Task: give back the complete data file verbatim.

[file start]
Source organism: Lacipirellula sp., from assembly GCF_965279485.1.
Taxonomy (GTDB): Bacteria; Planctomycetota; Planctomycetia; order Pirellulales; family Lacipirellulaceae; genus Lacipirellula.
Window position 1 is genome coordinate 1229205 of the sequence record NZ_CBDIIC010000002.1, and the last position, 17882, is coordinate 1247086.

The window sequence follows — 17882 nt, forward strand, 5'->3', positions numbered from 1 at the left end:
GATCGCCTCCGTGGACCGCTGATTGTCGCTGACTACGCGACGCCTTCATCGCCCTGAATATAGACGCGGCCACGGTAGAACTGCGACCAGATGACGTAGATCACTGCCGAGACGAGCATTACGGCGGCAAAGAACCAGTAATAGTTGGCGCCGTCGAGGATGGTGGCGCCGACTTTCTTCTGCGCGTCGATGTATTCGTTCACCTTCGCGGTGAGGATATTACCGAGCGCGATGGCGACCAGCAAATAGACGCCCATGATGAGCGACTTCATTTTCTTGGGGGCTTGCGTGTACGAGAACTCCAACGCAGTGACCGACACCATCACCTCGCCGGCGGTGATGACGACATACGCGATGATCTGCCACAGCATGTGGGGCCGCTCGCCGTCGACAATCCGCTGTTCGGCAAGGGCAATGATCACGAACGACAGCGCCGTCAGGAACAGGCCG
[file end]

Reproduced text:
Source organism: Lacipirellula sp., from assembly GCF_965279485.1.
Taxonomy (GTDB): Bacteria; Planctomycetota; Planctomycetia; order Pirellulales; family Lacipirellulaceae; genus Lacipirellula.
Window position 1 is genome coordinate 1229205 of the sequence record NZ_CBDIIC010000002.1, and the last position, 17882, is coordinate 1247086.

The window sequence follows — 17882 nt, forward strand, 5'->3', positions numbered from 1 at the left end:
GATCGCCTCCGTGGACCGCTGATTGTCGCTGACTACGCGACGCCTTCATCGCCCTGAATATAGACGCGGCCACGGTAGAACTGCGACCAGATGACGTAGATCACTGCCGAGACGAGCATTACGGCGGCAAAGAACCAGTAATAGTTGGCGCCGTCGAGGATGGTGGCGCCGACTTTCTTCTGCGCGTCGATGTATTCGTTCACCTTCGCGGTGAGGATATTACCGAGCGCGATGGCGACCAGCAAATAGACGCCCATGATGAGCGACTTCATTTTCTTGGGGGCTTGCGTGTACGAGAACTCCAACGCAGTGACCGACACCATCACCTCGCCGGCGGTGATGACGACATACGCGATGATCTGCCACAGCATGTGGGGCCGCTCGCCGTCGACAATCCGCTGTTCGGCAAGGGCAATGATCACGAACGACAGCGCCGTCAGGAACAGGCCG